The Food Day team had the pleasure of asking Frederick Kaufman some questions on contemporary food systems issues. Fred Kaufman is the author of "Bet the Farm: How Food Stopped Being Food," and a professor at CUNY's Graduate School of Journalism.
What would be a significant first step in reducing hunger in America?
A: Hunger in America isn’t about not having enough food; it’s about not being able to afford food. One proven remedy has been the availability of food stamps, which depends on the fate of the next Farm Bill. Many would like to cut programs that make food available to children in schools, and adults in need, a “reform” that would bring this country a step closer to food insecurity. In this country, not having the money to purchase food also translates into obesity, as cheap calories generally come with too much fat, sugar, and boatloads of artificial everything. In order to consume better calories at lower prices, Americans need to learn about nutrition and home food preparation. Education can help, along with support for purveyors of produce in urban food deserts. Above all, we need jobs for Americans. Food often accounts for 12-15 percent of a weekly paycheck, but first Americans need the paycheck.
What can be done to support sustainable organic farms?
A: In order to support “sustainability”—whether organic or not—we first need to define the term, a feat that is yet to be done. As it turns out, there are quite literally hundreds of “sustainability certifications” out there vying for supremacy, and whoever will be the first to gain acceptance for their measure or metric will own the concept going forward. Scientists have stepped forward in an attempt to calculate lifecycle analyses of food, from farm to fork. The danger is the co-option of these efforts by companies such as Walmart that seek to deploy their “green” promises as marketing tools—which will subvert “sustainable” to mean: What keeps Big Ag in business.
What could be done to reform Concentrated Animal Feeding Operations?
A: First of all, eat less meat. But halting the spread of CAFOs goes beyond consumer choice. Meat has been financialized, the cow has become a dollar sign, and when living things are treated like commodities there will be all manner of miserable fallout. There is no simple solution given the long history of American agriculture and livestock production, not to mention the fast-growing, global, middle-class hunger for meat. Since there will be billions of meat eaters inhabiting this planet, the surest way to reform CAFOs will be through more stringent rules regarding humane treatment, more stringent regulations on antibiotics in feed, and an insistence on energy-positive waste management. After regulation comes education, which will enable everyone to understand precisely how that hamburger came to their plate. Somewhere in the misty future, the global diet must move away from meat. Everyone must pitch in to achieve this goal, from academics to media mavens to chefs to activists and farmers.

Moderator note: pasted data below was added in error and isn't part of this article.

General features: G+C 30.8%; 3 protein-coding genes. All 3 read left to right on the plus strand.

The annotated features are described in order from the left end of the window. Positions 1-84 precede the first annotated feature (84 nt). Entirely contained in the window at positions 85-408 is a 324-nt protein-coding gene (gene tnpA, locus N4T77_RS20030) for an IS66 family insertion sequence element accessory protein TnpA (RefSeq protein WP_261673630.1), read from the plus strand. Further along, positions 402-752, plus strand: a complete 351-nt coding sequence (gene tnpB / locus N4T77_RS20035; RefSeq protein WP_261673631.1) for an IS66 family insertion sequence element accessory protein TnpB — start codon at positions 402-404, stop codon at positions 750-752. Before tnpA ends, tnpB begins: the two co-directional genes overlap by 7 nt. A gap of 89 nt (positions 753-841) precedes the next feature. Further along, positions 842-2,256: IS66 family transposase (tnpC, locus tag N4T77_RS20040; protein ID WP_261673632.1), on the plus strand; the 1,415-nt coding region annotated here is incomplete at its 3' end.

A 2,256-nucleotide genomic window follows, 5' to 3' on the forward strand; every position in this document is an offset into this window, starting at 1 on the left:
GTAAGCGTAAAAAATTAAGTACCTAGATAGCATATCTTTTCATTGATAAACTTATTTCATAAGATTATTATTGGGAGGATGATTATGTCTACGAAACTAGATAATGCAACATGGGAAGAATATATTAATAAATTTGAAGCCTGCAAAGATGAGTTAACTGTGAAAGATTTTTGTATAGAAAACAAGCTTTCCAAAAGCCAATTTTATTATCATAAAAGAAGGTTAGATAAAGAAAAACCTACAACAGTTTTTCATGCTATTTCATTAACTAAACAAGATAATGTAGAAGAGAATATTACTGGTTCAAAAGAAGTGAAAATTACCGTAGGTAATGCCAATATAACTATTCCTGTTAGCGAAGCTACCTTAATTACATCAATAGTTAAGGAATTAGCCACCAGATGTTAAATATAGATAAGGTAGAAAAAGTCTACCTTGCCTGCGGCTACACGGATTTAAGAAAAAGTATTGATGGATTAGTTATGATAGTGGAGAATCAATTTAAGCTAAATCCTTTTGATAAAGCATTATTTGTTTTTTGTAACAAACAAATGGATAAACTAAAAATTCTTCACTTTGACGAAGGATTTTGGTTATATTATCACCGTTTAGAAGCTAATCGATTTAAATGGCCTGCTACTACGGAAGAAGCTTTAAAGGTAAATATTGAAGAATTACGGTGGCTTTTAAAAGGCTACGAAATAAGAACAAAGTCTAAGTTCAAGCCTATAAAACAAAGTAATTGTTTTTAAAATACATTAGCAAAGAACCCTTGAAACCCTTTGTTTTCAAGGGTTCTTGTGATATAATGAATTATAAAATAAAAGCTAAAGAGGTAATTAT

Is it possible for everyone in America to have inexpensive, healthy and delicious food?
A: Let’s separate the question into three parts. Healthy food for everyone? That is a matter of educating people about where food comes from and how it affects the human body. Delicious food for everyone? Again, that is a matter of learning how to purchase and prepare, in addition to experiencing good taste beyond the realm of fast food. But when it comes to inexpensive food for everyone on earth, the solution must also depend on government policies. It is now clear that the future will bring drought, freeze, flood, and crop disease, and while technology and eco-agricultural methods can help increase yields and decrease prices, the price of the most basic foodstuffs is set in America. The Commodities Futures Trading Commission must ban Wall Street investors from exploiting the futures markets as profit centers. There is no upside to gambling on hunger, betting on the price of food, and speculating on the source of life itself. The great grain markets should be reserved for those whose business is food. Get the bankers out of them!
For Food Day, Frederick Kaufman will be participating in a Twitter chat on 10/24 at 3pm ET about how food became a financial product. Use #FoodDayChat to join!
Frederick Kaufman is a contributing editor at Harper’s and a professor at CUNY’s Graduate School of Journalism. He has written about American food culture and other subjects for the New Yorker, Foreign Policy, Gourmet, Saveur, the New York Times Magazine, Wired, and many more. He has spoken about this issue at the United Nations and has appeared on NBC, MSNBC, Fox Business News, Democracy Now, NPR’s Radio Lab and BBC World Service